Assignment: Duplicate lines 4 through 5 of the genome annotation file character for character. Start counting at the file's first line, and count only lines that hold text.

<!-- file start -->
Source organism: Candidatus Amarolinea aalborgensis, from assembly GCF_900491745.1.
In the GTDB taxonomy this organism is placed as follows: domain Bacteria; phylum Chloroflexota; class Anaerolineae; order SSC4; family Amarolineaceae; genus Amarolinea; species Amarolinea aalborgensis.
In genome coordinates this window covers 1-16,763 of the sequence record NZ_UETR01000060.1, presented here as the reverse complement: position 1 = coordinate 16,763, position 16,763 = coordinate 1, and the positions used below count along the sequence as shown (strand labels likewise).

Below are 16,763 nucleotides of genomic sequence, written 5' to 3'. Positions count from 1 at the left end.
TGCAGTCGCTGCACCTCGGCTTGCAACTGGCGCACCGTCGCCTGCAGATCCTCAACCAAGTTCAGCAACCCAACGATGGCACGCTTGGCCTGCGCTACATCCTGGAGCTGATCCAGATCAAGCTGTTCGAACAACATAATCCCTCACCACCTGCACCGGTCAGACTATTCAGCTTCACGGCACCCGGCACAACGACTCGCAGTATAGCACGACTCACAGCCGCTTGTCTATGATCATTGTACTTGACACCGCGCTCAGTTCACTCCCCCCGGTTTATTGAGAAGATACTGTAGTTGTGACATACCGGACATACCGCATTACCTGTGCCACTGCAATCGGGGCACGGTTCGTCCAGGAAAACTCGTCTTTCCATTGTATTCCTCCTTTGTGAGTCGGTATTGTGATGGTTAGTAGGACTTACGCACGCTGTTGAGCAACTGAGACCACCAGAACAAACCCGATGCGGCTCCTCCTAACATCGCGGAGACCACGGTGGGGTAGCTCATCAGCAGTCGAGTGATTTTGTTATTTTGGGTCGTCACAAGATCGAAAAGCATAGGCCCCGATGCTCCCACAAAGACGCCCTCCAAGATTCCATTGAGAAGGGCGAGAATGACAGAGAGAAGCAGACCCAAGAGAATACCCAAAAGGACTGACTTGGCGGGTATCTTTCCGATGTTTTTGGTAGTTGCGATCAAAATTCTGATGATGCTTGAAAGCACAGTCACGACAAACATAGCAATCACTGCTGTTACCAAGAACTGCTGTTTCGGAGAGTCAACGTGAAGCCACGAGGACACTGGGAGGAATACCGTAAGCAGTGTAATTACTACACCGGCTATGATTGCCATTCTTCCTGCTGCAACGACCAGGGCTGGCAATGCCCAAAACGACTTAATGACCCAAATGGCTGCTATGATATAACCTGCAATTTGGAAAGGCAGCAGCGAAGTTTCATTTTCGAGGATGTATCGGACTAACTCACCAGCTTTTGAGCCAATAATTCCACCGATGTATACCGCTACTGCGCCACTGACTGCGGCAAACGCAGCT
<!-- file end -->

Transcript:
Below are 16,763 nucleotides of genomic sequence, written 5' to 3'. Positions count from 1 at the left end.
TGCAGTCGCTGCACCTCGGCTTGCAACTGGCGCACCGTCGCCTGCAGATCCTCAACCAAGTTCAGCAACCCAACGATGGCACGCTTGGCCTGCGCTACATCCTGGAGCTGATCCAGATCAAGCTGTTCGAACAACATAATCCCTCACCACCTGCACCGGTCAGACTATTCAGCTTCACGGCACCCGGCACAACGACTCGCAGTATAGCACGACTCACAGCCGCTTGTCTATGATCATTGTACTTGACACCGCGCTCAGTTCACTCCCCCCGGTTTATTGAGAAGATACTGTAGTTGTGACATACCGGACATACCGCATTACCTGTGCCACTGCAATCGGGGCACGGTTCGTCCAGGAAAACTCGTCTTTCCATTGTATTCCTCCTTTGTGAGTCGGTATTGTGATGGTTAGTAGGACTTACGCACGCTGTTGAGCAACTGAGACCACCAGAACAAACCCGATGCGGCTCCTCCTAACATCGCGGAGACCACGGTGGGGTAGCTCATCAGCAGTCGAGTGATTTTGTTATTTTGGGTCGTCACAAGATCGAAAAGCATAGGCCCCGATGCTCCCACAAAGACGCCCTCCAAGATTCCATTGAGAAGGGCGAGAATGACAGAGAGAAGCAGACCCAAGAGAATACCCAAAAGGACTGACTTGGCGGGTATCTTTCCGATGTTTTTGGTAGTTGCGATCAAAATTCTGATGATGCTTGAAAGCACAGTCACGACAAACATAGCAATCACTGCTGTTACCAAGAACTGCTGTTTCGGAGAGTCAACGTGAAGCCACGAGGACACTGGGAGGAATACCGTAAGCAGTGTAATTACTACACCGGCTATGATTGCCATTCTTCCTGCTGCAACGACCAGGGCTGGCAATGCCCAAAACGACTTAATGACCCAAATGGCTGCTATGATATAACCTGCAATTTGGAAAGGCAGCAGCGAAGTTTCATTTTCGAGGATGTATCGGACTAACTCACCAGCTTTTGAGCCAATAATTCCACCGATGTATACCGCTACTGCGCCACTGACTGCGGCAAACGCAGCT